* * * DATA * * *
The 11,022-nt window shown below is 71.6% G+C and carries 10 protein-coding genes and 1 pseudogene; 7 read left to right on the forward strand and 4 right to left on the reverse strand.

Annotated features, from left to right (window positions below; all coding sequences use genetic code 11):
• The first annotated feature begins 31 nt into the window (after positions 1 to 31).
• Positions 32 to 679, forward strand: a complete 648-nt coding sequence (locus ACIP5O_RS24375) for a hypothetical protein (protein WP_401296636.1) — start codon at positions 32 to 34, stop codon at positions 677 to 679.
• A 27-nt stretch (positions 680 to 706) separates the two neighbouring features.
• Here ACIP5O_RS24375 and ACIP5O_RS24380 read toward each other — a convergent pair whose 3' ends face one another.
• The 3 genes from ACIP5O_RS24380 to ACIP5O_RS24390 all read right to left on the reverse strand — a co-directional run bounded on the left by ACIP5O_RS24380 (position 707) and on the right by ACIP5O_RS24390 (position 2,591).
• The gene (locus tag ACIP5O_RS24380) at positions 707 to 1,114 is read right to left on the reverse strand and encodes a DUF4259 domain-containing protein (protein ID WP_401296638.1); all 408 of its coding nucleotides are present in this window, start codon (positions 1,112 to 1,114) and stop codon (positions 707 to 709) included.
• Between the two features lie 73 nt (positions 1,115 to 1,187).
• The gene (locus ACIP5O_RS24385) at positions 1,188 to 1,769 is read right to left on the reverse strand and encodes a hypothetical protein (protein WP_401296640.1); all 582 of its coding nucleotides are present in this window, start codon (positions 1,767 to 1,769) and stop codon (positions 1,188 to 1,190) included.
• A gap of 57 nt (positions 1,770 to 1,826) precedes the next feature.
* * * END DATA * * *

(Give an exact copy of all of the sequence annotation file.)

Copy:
The 11,022-nt window shown below is 71.6% G+C and carries 10 protein-coding genes and 1 pseudogene; 7 read left to right on the forward strand and 4 right to left on the reverse strand.

Annotated features, from left to right (window positions below; all coding sequences use genetic code 11):
• The first annotated feature begins 31 nt into the window (after positions 1 to 31).
• Positions 32 to 679, forward strand: a complete 648-nt coding sequence (locus ACIP5O_RS24375) for a hypothetical protein (protein WP_401296636.1) — start codon at positions 32 to 34, stop codon at positions 677 to 679.
• A 27-nt stretch (positions 680 to 706) separates the two neighbouring features.
• Here ACIP5O_RS24375 and ACIP5O_RS24380 read toward each other — a convergent pair whose 3' ends face one another.
• The 3 genes from ACIP5O_RS24380 to ACIP5O_RS24390 all read right to left on the reverse strand — a co-directional run bounded on the left by ACIP5O_RS24380 (position 707) and on the right by ACIP5O_RS24390 (position 2,591).
• The gene (locus tag ACIP5O_RS24380) at positions 707 to 1,114 is read right to left on the reverse strand and encodes a DUF4259 domain-containing protein (protein ID WP_401296638.1); all 408 of its coding nucleotides are present in this window, start codon (positions 1,112 to 1,114) and stop codon (positions 707 to 709) included.
• Between the two features lie 73 nt (positions 1,115 to 1,187).
• The gene (locus ACIP5O_RS24385) at positions 1,188 to 1,769 is read right to left on the reverse strand and encodes a hypothetical protein (protein WP_401296640.1); all 582 of its coding nucleotides are present in this window, start codon (positions 1,767 to 1,769) and stop codon (positions 1,188 to 1,190) included.
• A gap of 57 nt (positions 1,770 to 1,826) precedes the next feature.